Really; never blame the local personification of the chain store.  They’re following corporate dictates which nearly never make the slightest sense and trying to run on a very restricted and controlled budget.  It’s the folks in HQ who deserve a great big “Are you one drugs?” response.

Sex Ed and Jazz Jennings

That title actually makes sense, just keep with me here.

I’ve just been watching the latest crap floating round this country, the UK, Northern Ireland, and other places and I’ve got to say something.

SHUT THE FUCK UP ALREADY!

That feels better.

For the more articulate point.

These people are supposedly all about protecting families, especially children.  Yet they are bound and determined to kill … untold hundreds, thousands, millions? of them.  And I wish it were hyperbole, but it’s not.  Literal death by violent attack, by suicide, or figurative death of spirit.

LGBTQIA… I think the Tumblr crowd has it up to 47 letters borrowing from Icelandic and Cyrillic these days, but these kids need to know what’s up.

Pre-school, kindergarden … as early as possible.  I Am Jazz needs to be part of elementary curriculums and in every library across the world.  There needs to be sexuality ones too, frankly.

Kids need to know that a transgender person isn’t this:

4402248-terrycrews-2015

But rather, is this: 

That the little boys don’t have to date/marry the little girls, and vice versa.

Kids are neither blank slates, nor do they exist and grow up in a vacuum, in a bubble, unless you force them into it (citation: look up the history of David Willis sometime … simple version:  Joyce is, basically, him).  They’ll have heard of homosexuality and transsexualism.  And some visions are more hurtful than others.

Imagine, if you will, a child who knows there are “men” who “want to be women” who “get it cut off” … but that’s it.  That’s all she knows of the medical advances of transgender treatment.  Now, when she’s 8 and the fact that she has testes is starting to withdraw her into clinical degrees of shyness and self-consciousness she doesn’t know that, really, yes, she could be the girl she is and isn’t forced to be a boy.  If she doesn’t know this, then she grows up, puberty has it’s horrible way, and … well this story can go one of two ways.  For me, not so badly.  I was blessed to look so feminine that even when I was trying so desperately to be male that I grew a big bloody Grizzly Freaking Adams beard people did double-takes when they’d see me in the men’s room but no one has ever given me a second glance in the ladies’.  Or there are those for whom a mix of financial woes and biological ones … look a bit more like Martin dressed up as Shanaynay (hey, I grew up in the 80s and 90s and haven’t really watched much TV since 2002, what did you expect for a reference?).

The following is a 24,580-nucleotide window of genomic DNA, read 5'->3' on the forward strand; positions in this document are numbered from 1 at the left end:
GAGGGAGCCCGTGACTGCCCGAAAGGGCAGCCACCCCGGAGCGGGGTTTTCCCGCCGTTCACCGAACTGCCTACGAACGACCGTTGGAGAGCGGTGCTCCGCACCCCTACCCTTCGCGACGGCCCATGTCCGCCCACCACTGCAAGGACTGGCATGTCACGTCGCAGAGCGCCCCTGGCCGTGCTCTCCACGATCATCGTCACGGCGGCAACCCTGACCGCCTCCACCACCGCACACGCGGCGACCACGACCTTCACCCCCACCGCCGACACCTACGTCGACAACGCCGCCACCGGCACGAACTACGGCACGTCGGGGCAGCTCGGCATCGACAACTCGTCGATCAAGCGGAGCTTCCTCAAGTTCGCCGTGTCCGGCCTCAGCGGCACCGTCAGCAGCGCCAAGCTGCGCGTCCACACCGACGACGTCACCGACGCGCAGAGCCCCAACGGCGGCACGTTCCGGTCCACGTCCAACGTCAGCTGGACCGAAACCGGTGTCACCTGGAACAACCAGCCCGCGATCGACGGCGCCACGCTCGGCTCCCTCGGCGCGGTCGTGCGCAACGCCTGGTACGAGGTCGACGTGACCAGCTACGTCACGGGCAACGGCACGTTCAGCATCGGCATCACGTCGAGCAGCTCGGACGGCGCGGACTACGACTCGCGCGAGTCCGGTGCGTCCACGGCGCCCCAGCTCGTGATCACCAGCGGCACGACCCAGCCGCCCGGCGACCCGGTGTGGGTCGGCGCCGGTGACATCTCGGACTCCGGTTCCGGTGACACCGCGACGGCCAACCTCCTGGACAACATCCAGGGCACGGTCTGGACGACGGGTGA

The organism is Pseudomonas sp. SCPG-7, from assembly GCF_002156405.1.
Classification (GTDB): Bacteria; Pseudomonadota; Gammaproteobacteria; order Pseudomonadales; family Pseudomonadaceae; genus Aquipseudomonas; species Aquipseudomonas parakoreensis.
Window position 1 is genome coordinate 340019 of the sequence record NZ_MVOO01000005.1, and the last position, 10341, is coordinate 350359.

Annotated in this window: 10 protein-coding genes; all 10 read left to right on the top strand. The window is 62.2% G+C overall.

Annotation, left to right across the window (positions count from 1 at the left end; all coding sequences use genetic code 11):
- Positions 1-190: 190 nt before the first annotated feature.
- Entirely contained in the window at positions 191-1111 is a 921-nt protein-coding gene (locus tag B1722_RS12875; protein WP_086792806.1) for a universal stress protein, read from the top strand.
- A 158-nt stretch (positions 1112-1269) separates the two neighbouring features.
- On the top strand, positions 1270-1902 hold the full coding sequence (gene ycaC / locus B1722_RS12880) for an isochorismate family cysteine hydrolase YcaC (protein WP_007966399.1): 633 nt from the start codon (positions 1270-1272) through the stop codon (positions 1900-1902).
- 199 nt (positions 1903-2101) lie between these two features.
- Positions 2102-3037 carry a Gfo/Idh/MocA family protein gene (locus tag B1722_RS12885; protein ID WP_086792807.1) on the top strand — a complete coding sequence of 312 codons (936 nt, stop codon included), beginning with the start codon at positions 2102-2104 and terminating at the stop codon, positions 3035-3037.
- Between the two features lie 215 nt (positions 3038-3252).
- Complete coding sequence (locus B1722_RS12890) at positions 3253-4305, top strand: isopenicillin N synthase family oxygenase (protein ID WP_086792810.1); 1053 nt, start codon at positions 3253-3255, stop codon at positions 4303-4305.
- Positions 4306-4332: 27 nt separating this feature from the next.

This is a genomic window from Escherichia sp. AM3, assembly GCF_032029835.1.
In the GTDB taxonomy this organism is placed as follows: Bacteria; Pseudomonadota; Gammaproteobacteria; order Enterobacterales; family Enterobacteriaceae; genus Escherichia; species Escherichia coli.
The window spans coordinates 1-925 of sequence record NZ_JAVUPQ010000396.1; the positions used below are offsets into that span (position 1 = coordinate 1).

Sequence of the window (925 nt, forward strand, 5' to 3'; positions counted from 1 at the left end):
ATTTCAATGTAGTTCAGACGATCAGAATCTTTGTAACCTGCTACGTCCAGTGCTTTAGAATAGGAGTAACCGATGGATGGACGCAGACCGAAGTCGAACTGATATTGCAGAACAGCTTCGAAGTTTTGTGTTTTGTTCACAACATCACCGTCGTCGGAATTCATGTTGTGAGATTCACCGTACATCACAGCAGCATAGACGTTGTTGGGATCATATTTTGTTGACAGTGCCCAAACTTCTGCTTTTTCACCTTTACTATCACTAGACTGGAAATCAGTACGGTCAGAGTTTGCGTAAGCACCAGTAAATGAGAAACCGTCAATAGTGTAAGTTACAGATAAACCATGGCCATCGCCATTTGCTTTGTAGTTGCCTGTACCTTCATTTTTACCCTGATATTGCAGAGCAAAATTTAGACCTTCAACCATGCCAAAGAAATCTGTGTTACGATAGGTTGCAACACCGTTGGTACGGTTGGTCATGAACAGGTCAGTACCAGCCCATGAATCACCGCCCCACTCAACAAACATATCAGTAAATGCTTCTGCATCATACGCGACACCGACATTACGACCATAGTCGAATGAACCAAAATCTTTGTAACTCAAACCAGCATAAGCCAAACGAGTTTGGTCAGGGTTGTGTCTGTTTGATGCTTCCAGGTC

Lesbian and gay … life’s getting better.  Not great, no, but better for them.  It’s no longer Hollywood Montrose everywhere you look for gay and lesbians are nowhere to be seen.  Bi … somehow bi confuses some people, but all of the bi people I know seem to have a firm enough grasp on it I honestly don’t know if from their point of view it was bad and isn’t that people, in looking around for something to put down, haven’t started making it bad for them.  I’ll leave this one alone because I can’t make heads nor tails out of what the hell happened with bi, or if it’s just another place where I’ve always lived in remarkably accepting circles.

Seriously, kids need to know this is okay.  Because we’ve been doing the opposite for a long time and these kids suffer for it.  The transkids … let’s just think of those statistics.  Too many Leelah Alcorns.  Kids need to know that, if they’re not feeling anything whatsoever for the opposite sex and are noticing how attractive their own sex is … this is a Thing and it’s not a Bad Thing and that maybe they shouldn’t try to force themselves into a relationship or a life of loneliness over it.

Seriously.  Don’t come around talking about the sanctity of the family, and protecting children and all that other complete and total bullshit that every last one of these psychopathic, sociopathic, deranged assholes start spouting every time this matter comes up when you’re encouraging the kinds of environments that drive these kids to suicide, to madness, to self-hatred, and more.  Don’t talk that kind of idiocy while applauding parents who disown their children.  Don’t stick up for “morally righteous families” like the bloody Duggars.